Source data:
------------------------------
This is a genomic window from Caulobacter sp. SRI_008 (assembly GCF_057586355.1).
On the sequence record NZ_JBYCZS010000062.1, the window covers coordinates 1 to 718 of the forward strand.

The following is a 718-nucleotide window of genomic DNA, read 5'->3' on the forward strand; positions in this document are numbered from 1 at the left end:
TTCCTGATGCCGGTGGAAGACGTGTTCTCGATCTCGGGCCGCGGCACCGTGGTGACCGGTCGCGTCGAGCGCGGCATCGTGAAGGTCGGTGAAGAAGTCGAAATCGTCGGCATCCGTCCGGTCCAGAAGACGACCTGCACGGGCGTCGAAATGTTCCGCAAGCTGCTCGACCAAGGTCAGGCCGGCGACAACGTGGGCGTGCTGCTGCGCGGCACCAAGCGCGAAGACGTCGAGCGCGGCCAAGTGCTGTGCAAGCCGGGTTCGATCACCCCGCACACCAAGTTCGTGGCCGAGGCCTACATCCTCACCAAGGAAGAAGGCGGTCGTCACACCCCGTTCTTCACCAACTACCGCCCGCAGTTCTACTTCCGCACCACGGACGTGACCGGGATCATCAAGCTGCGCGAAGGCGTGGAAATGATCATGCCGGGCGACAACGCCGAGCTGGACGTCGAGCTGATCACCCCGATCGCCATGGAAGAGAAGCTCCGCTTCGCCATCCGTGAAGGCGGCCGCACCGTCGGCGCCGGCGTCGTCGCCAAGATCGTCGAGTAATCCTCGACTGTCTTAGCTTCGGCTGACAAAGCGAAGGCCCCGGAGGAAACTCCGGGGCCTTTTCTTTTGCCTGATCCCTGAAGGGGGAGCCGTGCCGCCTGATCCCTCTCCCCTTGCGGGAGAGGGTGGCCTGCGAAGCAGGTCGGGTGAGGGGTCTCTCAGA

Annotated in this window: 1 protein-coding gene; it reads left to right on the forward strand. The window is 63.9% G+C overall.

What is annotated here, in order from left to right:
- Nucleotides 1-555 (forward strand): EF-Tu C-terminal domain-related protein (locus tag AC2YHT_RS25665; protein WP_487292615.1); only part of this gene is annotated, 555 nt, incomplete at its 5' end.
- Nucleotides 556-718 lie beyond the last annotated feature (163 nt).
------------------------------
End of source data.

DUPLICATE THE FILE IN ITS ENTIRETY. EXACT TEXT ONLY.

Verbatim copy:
This is a genomic window from Caulobacter sp. SRI_008 (assembly GCF_057586355.1).
On the sequence record NZ_JBYCZS010000062.1, the window covers coordinates 1 to 718 of the forward strand.

The following is a 718-nucleotide window of genomic DNA, read 5'->3' on the forward strand; positions in this document are numbered from 1 at the left end:
TTCCTGATGCCGGTGGAAGACGTGTTCTCGATCTCGGGCCGCGGCACCGTGGTGACCGGTCGCGTCGAGCGCGGCATCGTGAAGGTCGGTGAAGAAGTCGAAATCGTCGGCATCCGTCCGGTCCAGAAGACGACCTGCACGGGCGTCGAAATGTTCCGCAAGCTGCTCGACCAAGGTCAGGCCGGCGACAACGTGGGCGTGCTGCTGCGCGGCACCAAGCGCGAAGACGTCGAGCGCGGCCAAGTGCTGTGCAAGCCGGGTTCGATCACCCCGCACACCAAGTTCGTGGCCGAGGCCTACATCCTCACCAAGGAAGAAGGCGGTCGTCACACCCCGTTCTTCACCAACTACCGCCCGCAGTTCTACTTCCGCACCACGGACGTGACCGGGATCATCAAGCTGCGCGAAGGCGTGGAAATGATCATGCCGGGCGACAACGCCGAGCTGGACGTCGAGCTGATCACCCCGATCGCCATGGAAGAGAAGCTCCGCTTCGCCATCCGTGAAGGCGGCCGCACCGTCGGCGCCGGCGTCGTCGCCAAGATCGTCGAGTAATCCTCGACTGTCTTAGCTTCGGCTGACAAAGCGAAGGCCCCGGAGGAAACTCCGGGGCCTTTTCTTTTGCCTGATCCCTGAAGGGGGAGCCGTGCCGCCTGATCCCTCTCCCCTTGCGGGAGAGGGTGGCCTGCGAAGCAGGTCGGGTGAGGGGTCTCTCAGA

Annotated in this window: 1 protein-coding gene; it reads left to right on the forward strand. The window is 63.9% G+C overall.

What is annotated here, in order from left to right:
- Nucleotides 1-555 (forward strand): EF-Tu C-terminal domain-related protein (locus tag AC2YHT_RS25665; protein WP_487292615.1); only part of this gene is annotated, 555 nt, incomplete at its 5' end.
- Nucleotides 556-718 lie beyond the last annotated feature (163 nt).